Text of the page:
WP292: Incentives for Knowledge Production with Many Producers

Bronwyn H. Hall

In this paper, I briefly review the motivations for inventive behavior and describe two common incentive systems that harness and encourage such behavior. This review of well-trodden ground is performed only so that the implications of the rise of the networked knowledge economy for the effectiveness of these incentive systems can be noted. Some theoretical results on the operation and stability of the two incentive systems for the production of knowledge are presented with a discussion of how they might apply in the networked economy. The paper concludes with suggestions on open research questions.

WP291: Exploring the Patent Explosion

Bronwyn H. Hall

This paper looks more closely at the sources of patent growth in the United States since 1984. It confirms that the increase is largely due to US patenters, with an earlier surge in Asia, and some increase in Europe. Growth has taken place in all technologies, but not in all industries, being concentrated in the electrical, electronics, computing, and scientific instruments industries. It then examines whether these patents are valued by the market. We know from survey evidence that patents in these industries are not usually considered important for appropriability, but are sometimes considered necessary to secure financing for entering the industry. I compare the market value of patents held by entrant firms to those held by incumbents (controlling for R&D). Using data on publicly traded firms 1980-1989, I find that in industries based on electrical and mechanical technologies the market value of entrants' patents is positive in the post-1984 period (after the patenting surge), but not before, when patents were relatively unimportant in these industries. Also, the value of patent rights in complex product industries (where each product relies on many patents held by a number of other firms) is much higher for entrants than incumbents in the post-1984 period. For discrete product industries (where each product relies on only a few patents, and where the importance of patents for appropriability has traditionally been higher), there is no difference between incumbents and entrants.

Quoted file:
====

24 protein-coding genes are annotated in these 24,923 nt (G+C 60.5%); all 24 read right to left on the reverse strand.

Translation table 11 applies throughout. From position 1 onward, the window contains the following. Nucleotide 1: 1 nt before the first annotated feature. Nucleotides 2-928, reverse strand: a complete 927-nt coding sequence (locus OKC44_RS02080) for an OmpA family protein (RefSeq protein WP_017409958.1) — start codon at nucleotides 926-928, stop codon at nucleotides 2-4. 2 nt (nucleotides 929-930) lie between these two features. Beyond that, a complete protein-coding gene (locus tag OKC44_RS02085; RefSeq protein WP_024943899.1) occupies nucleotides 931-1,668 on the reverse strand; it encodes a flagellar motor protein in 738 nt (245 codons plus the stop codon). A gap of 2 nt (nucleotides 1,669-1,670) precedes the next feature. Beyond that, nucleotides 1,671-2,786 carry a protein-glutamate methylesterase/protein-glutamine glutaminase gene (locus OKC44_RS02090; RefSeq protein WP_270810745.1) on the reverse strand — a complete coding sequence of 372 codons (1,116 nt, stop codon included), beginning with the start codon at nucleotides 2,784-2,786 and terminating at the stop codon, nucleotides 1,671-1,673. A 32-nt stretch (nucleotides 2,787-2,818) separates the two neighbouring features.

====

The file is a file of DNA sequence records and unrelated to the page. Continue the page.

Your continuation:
WP290: In the Mirror of the Market: the Disciplinary Effects of Company/Fund Manager Meetings

Richard Barker, Paul Sanderson, John Hendry, John Roberts

We consider the consequences of the regular private meetings between directors of FTSE 100 companies and their major institutional shareholders. Whilst the economic incentives for both the flow of information and the formation of 'strategic informational relationships' between the two have been described elsewhere, little attention has been paid to date to the effects that increased levels of monitoring and surveillance have on the conduct and performance of company directors. We present findings from a qualitative study in which we interviewed finance directors and fund managers, and observed a series of meetings between them. We draw on Foucault's analysis of the operation of disciplinary power to suggest that the meetings serve as ritual reminders to directors that their primary objective must be the pursuit of shareholder value, a task that whilst empowering, may also have unintended consequences.

WP289: Reforming the Governance of Corporate Rescue: The Enterprise Act 2002

John Armour, Rizwaan Jameel Mokal

English corporate insolvency law has been reshaped by the Enterprise Act 2002. The Act was intended to 'to facilitate company rescue and to produce better returns for creditors as a whole'. Administrative receivership, which placed control of insolvency proceedings in the hands of banks, is for most purposes being abolished. It is being replaced by a 'streamlined' administration procedure. Whilst it will still be possible for banks to control the appointment process, the administrator once in office owes duties to all creditors and must act in accordance with a statutory hierarchy of objectives. In this article, we seek to describe, and to evaluate, this new world of corporate rescue.

WP288: Corporate Governance, Competition & Finance: Rethinking Lessons from the Asian Crisis

Ajit Singh, Jack Glen

This paper critically examines the Greenspan-Summers-IMF thesis concerning the Asian crisis, which suggested that the fundamental causes of the Asian crisis lay in the microeconomic behavior of economic agents in these societies - in the Asian way of doing business. The paper concentrates on corporate governance and competition in emerging markets and outlines the international significance of these issues in the context of the New International Financial Architecture and the Doha Development Round at the WTO. It reviews new analyses and fresh evidence on corporate governance, corporate finance and on competition in emerging and mature markets, to suggest that the basic thesis above is not valid and the consequent policy proposals are therefore deeply flawed.